Antibiotic resistance is a major, growing threat to human health worldwide. There is an urgent need to develop easy-to-use, sensitive tests that can detect drug resistance at the bedside so that appropriate, potentially life-saving antibiotics can be prescribed without delay.
However, traditional clinical tests used to determine antibiotic resistance are based on cell culture techniques or on polymerase chain reaction (PCR) assays, neither of which is suitable for point-of-care diagnosis.
A team at the University of Southampton led by professor Hywel Morgan has now developed a cost-effective, highly sensitive and portable digital microfluidic device that exploits Recombinase Polymerase Amplification and on-chip fluorescence to quantitatively detect antimicrobial resistance genes in DNA extracted from patient samples. The researchers hope that the platform could form the basis of an easy-to-use, disposable device that hospitals or community doctors could use routinely to identify multiple antibiotic resistance genes in patients with serious infections, so that the optimum treatment can be started as soon as possible.
The digital microfluidic platform exploits thin-film transistor (TFT)-controlled electrowetting-on-dielectric (EWOD) technology, or active matrix EWOD (AM-EWOD). The AM-EWOD chip developed by the Southampton team comprises 16,800 individually software-controlled electrodes that can manipulate nanolitre-scale droplets containing reactants, sample, and controls, in two dimensions, as well as define droplet size and shape. The chip also includes a built-in impedance sensor for real-time droplet position and size detection, an on-chip thermistor for temperature sensing and an integrated heater to keep the droplet temperature at the optimum 39°C temperature for the RPA reaction.
The researchers used their prototype AM-EWOD device to amplify and detect the extended spectrum β-lactamase resistance gene blaCTX-M-15 in DNA extracted from E. coli bacteria. To use the chip, droplets of DNA, RPA reaction mix, magnesium acetate and control are first loaded by pipette into reservoir electrodes, and then aliquots of these, or daughter droplets, are transferred from the reservoirs under software control to predetermined positions on the chip and mixed using a programmed mixing sequence so that the RPA reaction can proceed. After amplification another software controlled sequence transfers the droplets to the fluorescence detection position on the chip.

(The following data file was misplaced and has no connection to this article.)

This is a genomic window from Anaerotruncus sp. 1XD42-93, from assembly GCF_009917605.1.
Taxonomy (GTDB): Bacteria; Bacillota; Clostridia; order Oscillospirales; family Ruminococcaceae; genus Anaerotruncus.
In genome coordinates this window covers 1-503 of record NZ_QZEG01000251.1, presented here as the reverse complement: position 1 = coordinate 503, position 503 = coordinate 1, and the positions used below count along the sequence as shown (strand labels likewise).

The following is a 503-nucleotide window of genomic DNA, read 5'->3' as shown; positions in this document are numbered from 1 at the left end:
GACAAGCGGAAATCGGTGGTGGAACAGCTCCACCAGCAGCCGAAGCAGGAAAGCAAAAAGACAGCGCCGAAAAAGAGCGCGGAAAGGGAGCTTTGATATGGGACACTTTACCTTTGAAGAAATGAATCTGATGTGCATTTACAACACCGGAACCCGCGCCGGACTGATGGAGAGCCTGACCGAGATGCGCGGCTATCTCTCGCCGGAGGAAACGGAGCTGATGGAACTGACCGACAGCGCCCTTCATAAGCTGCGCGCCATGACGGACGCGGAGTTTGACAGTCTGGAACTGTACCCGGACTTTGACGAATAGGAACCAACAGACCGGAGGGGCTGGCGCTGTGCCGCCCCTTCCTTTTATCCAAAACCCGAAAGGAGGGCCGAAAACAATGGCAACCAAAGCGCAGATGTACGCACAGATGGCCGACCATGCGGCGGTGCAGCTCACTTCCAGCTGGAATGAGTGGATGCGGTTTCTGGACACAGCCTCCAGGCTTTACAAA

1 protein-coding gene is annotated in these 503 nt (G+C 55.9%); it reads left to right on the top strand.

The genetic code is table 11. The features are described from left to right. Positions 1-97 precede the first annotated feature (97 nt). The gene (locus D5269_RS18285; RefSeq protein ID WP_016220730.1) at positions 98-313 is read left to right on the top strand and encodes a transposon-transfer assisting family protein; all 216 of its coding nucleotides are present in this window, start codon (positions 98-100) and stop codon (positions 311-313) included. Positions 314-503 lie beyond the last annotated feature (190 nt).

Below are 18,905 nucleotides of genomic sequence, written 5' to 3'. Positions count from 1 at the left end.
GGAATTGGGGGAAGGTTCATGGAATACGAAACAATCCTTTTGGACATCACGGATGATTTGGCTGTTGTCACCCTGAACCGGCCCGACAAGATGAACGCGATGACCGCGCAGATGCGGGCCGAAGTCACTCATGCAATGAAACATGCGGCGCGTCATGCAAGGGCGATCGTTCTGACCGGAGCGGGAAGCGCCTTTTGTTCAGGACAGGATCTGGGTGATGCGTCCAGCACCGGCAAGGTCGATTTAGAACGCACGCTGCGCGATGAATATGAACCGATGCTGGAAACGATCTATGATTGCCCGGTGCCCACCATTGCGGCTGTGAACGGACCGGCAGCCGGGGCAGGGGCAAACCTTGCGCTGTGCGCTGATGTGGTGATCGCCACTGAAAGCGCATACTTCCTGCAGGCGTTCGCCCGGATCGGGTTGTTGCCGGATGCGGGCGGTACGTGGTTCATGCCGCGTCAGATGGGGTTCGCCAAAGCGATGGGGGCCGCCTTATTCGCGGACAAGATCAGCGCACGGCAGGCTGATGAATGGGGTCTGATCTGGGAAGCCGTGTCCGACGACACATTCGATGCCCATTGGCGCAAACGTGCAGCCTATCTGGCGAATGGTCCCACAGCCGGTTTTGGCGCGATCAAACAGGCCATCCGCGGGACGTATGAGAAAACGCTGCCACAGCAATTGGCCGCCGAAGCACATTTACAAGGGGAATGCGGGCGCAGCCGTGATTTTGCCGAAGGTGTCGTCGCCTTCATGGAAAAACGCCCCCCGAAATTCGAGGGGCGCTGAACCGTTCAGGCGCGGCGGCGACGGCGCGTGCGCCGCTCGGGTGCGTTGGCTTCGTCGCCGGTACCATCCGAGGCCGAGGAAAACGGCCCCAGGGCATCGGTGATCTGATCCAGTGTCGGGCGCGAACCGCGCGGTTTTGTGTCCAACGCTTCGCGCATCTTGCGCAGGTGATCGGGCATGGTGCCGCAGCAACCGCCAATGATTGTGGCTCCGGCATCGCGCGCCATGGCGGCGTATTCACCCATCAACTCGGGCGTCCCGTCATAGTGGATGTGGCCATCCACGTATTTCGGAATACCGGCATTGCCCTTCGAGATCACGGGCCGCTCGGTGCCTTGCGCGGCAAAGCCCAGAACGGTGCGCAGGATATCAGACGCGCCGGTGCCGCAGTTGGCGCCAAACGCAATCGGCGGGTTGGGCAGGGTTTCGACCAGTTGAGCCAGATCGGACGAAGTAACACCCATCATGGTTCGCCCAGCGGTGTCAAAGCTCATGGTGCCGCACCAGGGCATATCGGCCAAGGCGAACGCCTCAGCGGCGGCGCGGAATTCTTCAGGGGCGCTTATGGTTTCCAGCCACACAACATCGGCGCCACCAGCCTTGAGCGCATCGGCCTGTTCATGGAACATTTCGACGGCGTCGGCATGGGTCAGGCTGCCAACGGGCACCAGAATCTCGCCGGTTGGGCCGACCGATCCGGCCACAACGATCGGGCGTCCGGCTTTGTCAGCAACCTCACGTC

The reaction droplets are continually shuttled backwards and forwards to speed mixing and the RPA reaction. This continuous mixing improves target DNA detection 100-fold compared with a benchtop RPA assay, professor Morgan says. “The chip was capable of detecting a single blaCTX-M-15 gene copy within about 15 minutes.” Using nanolitre-volume droplets also means that about 50 times less reagents are used than are required for a conventional benchtop assay.
Professor Morgan’s team describes the technology in Lab on a Chip, in a paper titled, ‘Rapid and sensitive detection of antibiotic resistance on a programmable digital microfluidic platform’1a. “Since publication of the paper we have carried out multiplex assays on the same chip, to detect three different bacterial resistance genes,” professor Morgan notes. “Feasibly a single chip could be used to both identify the organism that is causing an infection, and to determine whether that organism is resistant to certain antibiotics.”
In subsequent work the team has developed a chip device that combines a semiconductor TFT nanoribbon sensor with RPA to offer a pH-based electrical readout system. They claim that this approach provides even faster, more sensitive detection than conventional fluorescence using exo-probes for quantifying the amplified target DNA2. In tests the pH sensor technology was capable of detecting fewer than 10 copies of antibiotic resistance genes in genomic DNA extracted from E. coli or Klebsiella pneumoniae clinical isolates, within 15 minutes, and for 100 copies a positive result was achieved in under three minutes. Professor Morgan says the transistors are easy and inexpensive to produce, and could easily be incorporated into a digital microfluidic system. They report on the pH sensor technology in Biosensors and Bioelectronics, in a paper titled ‘Ultra-fast electronic detection of antimicrobial resistance genes using isothermal amplification and Thin Film Transistor sensors.’
1Lab on a Chip 2015. Jul 21;15(14):3065-75. doi: 10.1039/c5lc00462d
2 Biosensors and Bioelectronics 2017. Volume 96, 15 October 2017, Pages 281–287. doi: 10.1016/j.bios.2017.05.016
a This report is independent research funded by the National Institute for Health Research (Invention for Innovation (i4i) Programme grant II-ES-0511-21002). The views expressed in this publication are those of the author(s) and not necessarily those of the NHS, National Institute for Health Research or Department of Health.